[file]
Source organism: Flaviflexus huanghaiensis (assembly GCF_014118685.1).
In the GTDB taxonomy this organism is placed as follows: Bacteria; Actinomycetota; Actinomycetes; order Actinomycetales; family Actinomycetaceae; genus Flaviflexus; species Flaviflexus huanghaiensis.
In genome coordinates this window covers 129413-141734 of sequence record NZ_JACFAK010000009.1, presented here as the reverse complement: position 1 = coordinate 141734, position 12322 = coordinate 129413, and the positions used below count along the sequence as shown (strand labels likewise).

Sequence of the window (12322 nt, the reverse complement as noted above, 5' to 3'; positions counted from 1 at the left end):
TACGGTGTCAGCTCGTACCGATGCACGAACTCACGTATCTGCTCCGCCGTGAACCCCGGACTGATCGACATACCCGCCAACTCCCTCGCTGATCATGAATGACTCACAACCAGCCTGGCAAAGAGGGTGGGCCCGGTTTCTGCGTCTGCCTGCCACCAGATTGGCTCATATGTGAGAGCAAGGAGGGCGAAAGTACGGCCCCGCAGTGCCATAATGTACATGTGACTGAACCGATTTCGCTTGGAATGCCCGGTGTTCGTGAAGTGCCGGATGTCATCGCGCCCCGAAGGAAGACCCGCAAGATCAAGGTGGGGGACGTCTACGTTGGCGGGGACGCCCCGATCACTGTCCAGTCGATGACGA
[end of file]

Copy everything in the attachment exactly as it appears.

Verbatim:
Source organism: Flaviflexus huanghaiensis (assembly GCF_014118685.1).
In the GTDB taxonomy this organism is placed as follows: Bacteria; Actinomycetota; Actinomycetes; order Actinomycetales; family Actinomycetaceae; genus Flaviflexus; species Flaviflexus huanghaiensis.
In genome coordinates this window covers 129413-141734 of sequence record NZ_JACFAK010000009.1, presented here as the reverse complement: position 1 = coordinate 141734, position 12322 = coordinate 129413, and the positions used below count along the sequence as shown (strand labels likewise).

Sequence of the window (12322 nt, the reverse complement as noted above, 5' to 3'; positions counted from 1 at the left end):
TACGGTGTCAGCTCGTACCGATGCACGAACTCACGTATCTGCTCCGCCGTGAACCCCGGACTGATCGACATACCCGCCAACTCCCTCGCTGATCATGAATGACTCACAACCAGCCTGGCAAAGAGGGTGGGCCCGGTTTCTGCGTCTGCCTGCCACCAGATTGGCTCATATGTGAGAGCAAGGAGGGCGAAAGTACGGCCCCGCAGTGCCATAATGTACATGTGACTGAACCGATTTCGCTTGGAATGCCCGGTGTTCGTGAAGTGCCGGATGTCATCGCGCCCCGAAGGAAGACCCGCAAGATCAAGGTGGGGGACGTCTACGTTGGCGGGGACGCCCCGATCACTGTCCAGTCGATGACGA